Fact Sheet 467
August 14, 2013
Dolutegravir (formerly S/GSK1349572) is a drug used for antiviral therapy against HIV. It is manufactured by Viiv Healthcare.
Dolutegravir is the third "integrase inhibitor" drug. When HIV infects a cell, it combines its genetic code into the cell's own code. This is shown in Fact Sheet 400, step 5. Dolutegravir blocks this process. When dolutegravir blocks integration, HIV infects a cell but cannot make more copies of itself.
Dolutegravir was approved in 2013 as an antiviral drug against HIV. It is approved for adults and children age 12 years and older, who weigh at least 88 pounds (40 kilograms).
There are no absolute rules about when to start antiviral drugs. You and your health care provider should consider your CD4 cell count (see Fact Sheet 124) your viral load (see Fact Sheet 125) any symptoms you are having, and your attitude about taking HIV medications. Fact Sheet 404 has more information about guidelines for the use of antiviral medications.
The HIV virus is sloppy when it makes copies of its genetic code (RNA). Many new copies of HIV are mutations: they are slightly different from the original virus. Some mutations can continue to multiply even when you are taking an antiviral drug. When this happens, the drug will stop working. This is called "developing resistance" to the drug. See Fact Sheet 126 for more information on resistance.
Dolutegravir has shown activity against HIV that already has resistance to several other HIV medications, including some viruses with resistance to other HIV integrase inhibitors.
Resistance to dolutegravir is not yet well understood. Sometimes, if you develop resistance to one drug, you will also have resistance to other antiviral drugs. This is called "cross-resistance". Because dolutegravir is in a fairly new class of antiviral drugs, it seems to have no cross resistance with antiviral drugs in older classes. However, some cross-resistance is expected between raltegravir (Isentress, see Fact Sheet 465), elvitegravir (see Fact Sheet 466) and dolutegravir.
With combination therapy (taking more than one antiviral drug at the same time), HIV mutates much more slowly. Resistance takes longer to develop. It is very important to take antiviral medications according to instructions, on schedule, and not to skip or reduce doses.
Dolutegravir is taken as one 50 mg tablet once daily for people on HIV integrase inhibitor treatment for the first time. It is taken twice daily if you have already used raltegravir or elvitegravir.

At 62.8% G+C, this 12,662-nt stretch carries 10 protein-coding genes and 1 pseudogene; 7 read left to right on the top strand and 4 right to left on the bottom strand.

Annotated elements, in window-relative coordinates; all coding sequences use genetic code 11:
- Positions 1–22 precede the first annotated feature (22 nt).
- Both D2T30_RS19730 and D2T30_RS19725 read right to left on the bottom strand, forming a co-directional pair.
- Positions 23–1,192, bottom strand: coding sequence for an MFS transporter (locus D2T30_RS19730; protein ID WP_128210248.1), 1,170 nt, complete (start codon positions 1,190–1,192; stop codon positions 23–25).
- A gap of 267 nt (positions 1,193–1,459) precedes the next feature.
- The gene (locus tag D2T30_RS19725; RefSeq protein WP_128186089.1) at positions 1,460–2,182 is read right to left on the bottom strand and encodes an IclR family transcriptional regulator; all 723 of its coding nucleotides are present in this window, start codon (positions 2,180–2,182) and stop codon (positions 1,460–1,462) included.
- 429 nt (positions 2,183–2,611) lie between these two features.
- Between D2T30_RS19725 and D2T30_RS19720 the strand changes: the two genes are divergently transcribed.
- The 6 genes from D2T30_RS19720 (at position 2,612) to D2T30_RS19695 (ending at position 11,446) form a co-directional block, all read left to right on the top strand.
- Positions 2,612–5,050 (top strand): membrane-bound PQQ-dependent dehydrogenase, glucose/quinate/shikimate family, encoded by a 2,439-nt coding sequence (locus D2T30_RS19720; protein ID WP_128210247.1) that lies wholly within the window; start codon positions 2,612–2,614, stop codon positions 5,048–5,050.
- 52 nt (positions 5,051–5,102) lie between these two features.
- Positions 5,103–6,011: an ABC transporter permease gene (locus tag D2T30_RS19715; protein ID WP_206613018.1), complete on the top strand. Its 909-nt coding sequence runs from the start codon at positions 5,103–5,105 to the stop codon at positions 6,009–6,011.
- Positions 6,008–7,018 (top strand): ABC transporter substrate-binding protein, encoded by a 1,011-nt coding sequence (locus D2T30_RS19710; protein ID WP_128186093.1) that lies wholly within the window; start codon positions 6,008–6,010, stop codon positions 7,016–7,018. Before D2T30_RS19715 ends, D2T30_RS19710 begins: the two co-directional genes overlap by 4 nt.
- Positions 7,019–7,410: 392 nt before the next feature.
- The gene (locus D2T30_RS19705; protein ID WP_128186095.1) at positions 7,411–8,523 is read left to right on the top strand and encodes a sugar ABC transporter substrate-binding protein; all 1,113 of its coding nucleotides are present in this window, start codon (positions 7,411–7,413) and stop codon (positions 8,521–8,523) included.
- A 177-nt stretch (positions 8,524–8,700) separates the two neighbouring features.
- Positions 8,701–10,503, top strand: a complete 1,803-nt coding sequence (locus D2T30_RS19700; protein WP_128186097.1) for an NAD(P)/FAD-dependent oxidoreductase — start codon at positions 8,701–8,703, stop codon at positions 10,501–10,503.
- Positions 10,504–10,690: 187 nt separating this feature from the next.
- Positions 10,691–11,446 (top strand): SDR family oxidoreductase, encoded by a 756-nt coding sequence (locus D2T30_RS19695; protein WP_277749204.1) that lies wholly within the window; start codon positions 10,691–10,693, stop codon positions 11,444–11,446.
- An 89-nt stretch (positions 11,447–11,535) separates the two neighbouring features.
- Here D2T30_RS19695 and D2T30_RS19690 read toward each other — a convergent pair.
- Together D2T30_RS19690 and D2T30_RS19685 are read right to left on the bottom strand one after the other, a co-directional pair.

It can be taken with or without food. If you take certain antacids, there are timing requirements with dolutegravir.
Dolutegravir is usually well tolerated. The most common side effects in people taking dolutegravir are diarrhea, nausea, and headache.
Among some individuals with hepatitis B or C virus infection, cases of liver inflammation were observed. Laboratory testing before starting therapy and monitoring for liver toxicity during therapy are recommended in patients with underlying liver disease. Reports from people using dolutegravir include rash. In rare cases, skin rash can be severe and life-threatening. Contact your health care provider immediately if you develop a serious rash while taking dolutegravir.
Dolutegravir has been studied to see if it interacts with other drugs. Rifampin, used to treat tuberculosis (see Fact Sheet 518), and the HIV medications efavirenz (see Fact Sheet 432), fosamprenavir/ritonavir (see Fact Sheet 448) and tipranavir/ritonavir (see Fact Sheet 449) decrease blood levels of dolutegravir. If dosed with and of these medications, dolutegravir should be dosed 50 mg twice daily. In these situations, dolutegravir is dosed twice daily. Dolutegravir should not be taken with the heart medication dofetilide.
Dolutegravir has not been studied with all medicines, over-the-counter drugs or vitamin or herbal supplements. Studies are underway. Be sure your doctor knows about all medications and supplements that you are taking.
Dolutegravir is the third drug in a new class, integrase inhibitors. It stops HIV from inserting its genetic code into an infected cell. This prevents the virus from making new copies of HIV. Dolutegravir helps control HIV, even when it is resistant to other medications.
This article was provided by AIDS InfoNet. Visit AIDS InfoNet's website to find out more about their activities and publications.
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